Reporting from Tutwiler, Miss. — This crumbling Delta town, set amid cotton fields, abandoned railroad tracks and cypress-studded bayous, is a hard place.
So hard that the plaintive sound of a local musician drawing a knife blade across the strings of his guitar gave birth to the blues here a century ago. So hard that a Roman Catholic nun named Anne Brooks has struggled for the last 27 years to keep a medical clinic open for the poor.
"It's a pretty hand-to-mouth existence," said Brooks, 71, a physician with a wry sensibility and a profane streak. Brooks earned a medical degree at age 44 before coming to the Mississippi Delta to open the Tutwiler Clinic with the blessing of the Sisters of the Holy Names of Jesus and Mary.
She sees the nation's new healthcare law as a potentially happy turn in a long, hard journey. The measure provides hundreds of billions of dollars to help states expand medical insurance for the poor and pay doctors like Brooks, nearly half of whose patients have no coverage.
But there's a good chance this story will end with another difficult twist in the road for Brooks and for Tutwiler.
Mississippi has the highest poverty rate in the nation and some of the sickest people, with the country's highest rate of heart disease and the second-highest rate of diabetes.
For every dollar the state spends to expand healthcare for the poor, it stands to get as much as $20 from Washington. But state officials have been making it harder, not easier, to enroll in government-backed healthcare programs.
Republican Gov. Haley Barbour campaigned on a promise to cut the healthcare safety net to balance the state budget. Shortly afterward, Mississippi began requiring Medicaid recipients to submit to in-person interviews once a year, making it the only state with such a sweeping rule. In Tutwiler, the closest registration office is in nearby Sumner. It's open one day a week, on Tuesdays, from 9 a.m. to noon and 1 p.m. to 3 p.m., as well as the third Wednesday of the month.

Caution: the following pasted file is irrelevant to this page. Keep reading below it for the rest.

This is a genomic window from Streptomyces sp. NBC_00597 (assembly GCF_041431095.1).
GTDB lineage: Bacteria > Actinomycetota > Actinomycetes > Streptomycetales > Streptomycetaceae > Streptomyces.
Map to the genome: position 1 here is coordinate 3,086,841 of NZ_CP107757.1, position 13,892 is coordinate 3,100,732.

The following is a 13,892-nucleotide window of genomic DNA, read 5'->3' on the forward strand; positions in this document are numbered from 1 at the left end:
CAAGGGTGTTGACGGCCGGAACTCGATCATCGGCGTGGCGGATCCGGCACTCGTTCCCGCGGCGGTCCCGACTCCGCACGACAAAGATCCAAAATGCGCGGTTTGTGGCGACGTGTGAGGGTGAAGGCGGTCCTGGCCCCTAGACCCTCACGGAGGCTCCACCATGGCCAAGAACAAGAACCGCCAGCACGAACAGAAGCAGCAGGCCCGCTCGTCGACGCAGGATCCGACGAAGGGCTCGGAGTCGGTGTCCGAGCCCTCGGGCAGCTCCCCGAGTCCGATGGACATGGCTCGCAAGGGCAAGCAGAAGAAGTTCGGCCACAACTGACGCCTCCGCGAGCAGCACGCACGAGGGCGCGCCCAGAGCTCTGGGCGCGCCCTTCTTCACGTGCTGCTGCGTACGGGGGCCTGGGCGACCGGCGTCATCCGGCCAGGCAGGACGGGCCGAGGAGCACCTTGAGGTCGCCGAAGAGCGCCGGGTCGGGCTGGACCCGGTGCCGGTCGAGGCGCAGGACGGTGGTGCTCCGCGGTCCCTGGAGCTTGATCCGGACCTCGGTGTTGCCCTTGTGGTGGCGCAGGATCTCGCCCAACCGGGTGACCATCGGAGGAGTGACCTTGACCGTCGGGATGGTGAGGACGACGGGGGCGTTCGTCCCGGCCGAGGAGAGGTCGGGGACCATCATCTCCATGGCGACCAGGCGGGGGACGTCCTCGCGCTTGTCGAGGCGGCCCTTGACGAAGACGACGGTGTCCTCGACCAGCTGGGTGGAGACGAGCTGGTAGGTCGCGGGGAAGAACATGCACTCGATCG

Barbour, who said recently that the healthcare overhaul "would prove disastrous" for Mississippi, has joined a lawsuit filed by GOP officials in several states seeking to overturn the law. For the little clinic near the banks of Hobson Bayou, that could mean more challenging days ahead.
Built before desegregation, the Tutwiler Clinic had separate waiting rooms for black and white patients when Brooks took it over in 1983. Many still remember the September day in 1955 when an all-white jury at the county courthouse in Sumner acquitted two white men for killing a 14-year-old black boy named Emmett Till and dumping his body in the nearby Tallahatchie River because he whistled at a white woman.
Brooks was fresh out of osteopathic school when she got here. She had sent letters offering her medical services to mayors up and down the Mississippi Delta. Tutwiler was the only place that answered.
"Catholics are terrible about quoting things," she said. "But there is a place in the gospel of Matthew where it says something like, 'Freely you have received, freely give.'"
For herself, Brooks said, "I have received so much."
It wasn't always clear that would be true.
The only child of a Navy captain and an alcoholic mother, Brooks didn't have much of a family life growing up in the 1940s in Washington, D.C. When she was in sixth grade, her parents divorced and her father sent her to a Catholic boarding school in Key West, Fla.
In her teens, Brooks was stricken with rheumatoid arthritis and confined to a wheelchair. Protected by the sisters who taught at the school, Brooks decided she too would become a nun.
Then, in 1972, Brooks met a doctor at a free clinic in Clearwater, Fla., who changed her life, treating her with a mix of acupuncture, dietary changes and psychotherapy. Within six months, Brooks was walking again.
Six years later, Brooks once more heeded her doctor's advice. With permission from her Catholic order, she enrolled at Michigan State University's College of Osteopathic Medicine. "I never thought I would be a doctor," she said. "I couldn't even pass chemistry."
But become a doctor she did, and she soon found herself with the keys to a dilapidated one-story brick building just off Tutwiler's derelict main street.
"I didn't tell them I was a nun," Brooks said with a chuckle.
Today, Brooks' patients sit together in a single waiting room. They come in search of relief from unexplained aches and pains, prescription drugs they can afford, an X-ray they think they need. The clinic has a staff of 32, including four more nuns and a physician from Nepal who has been here three years.
Brooks and her team see all who come. On a recent morning, she quizzed a young woman with pain in her wrist about her smoking habits after smelling smoke on her patient's breath. "When are you going to quit? Let's pick a day," Brooks commanded firmly.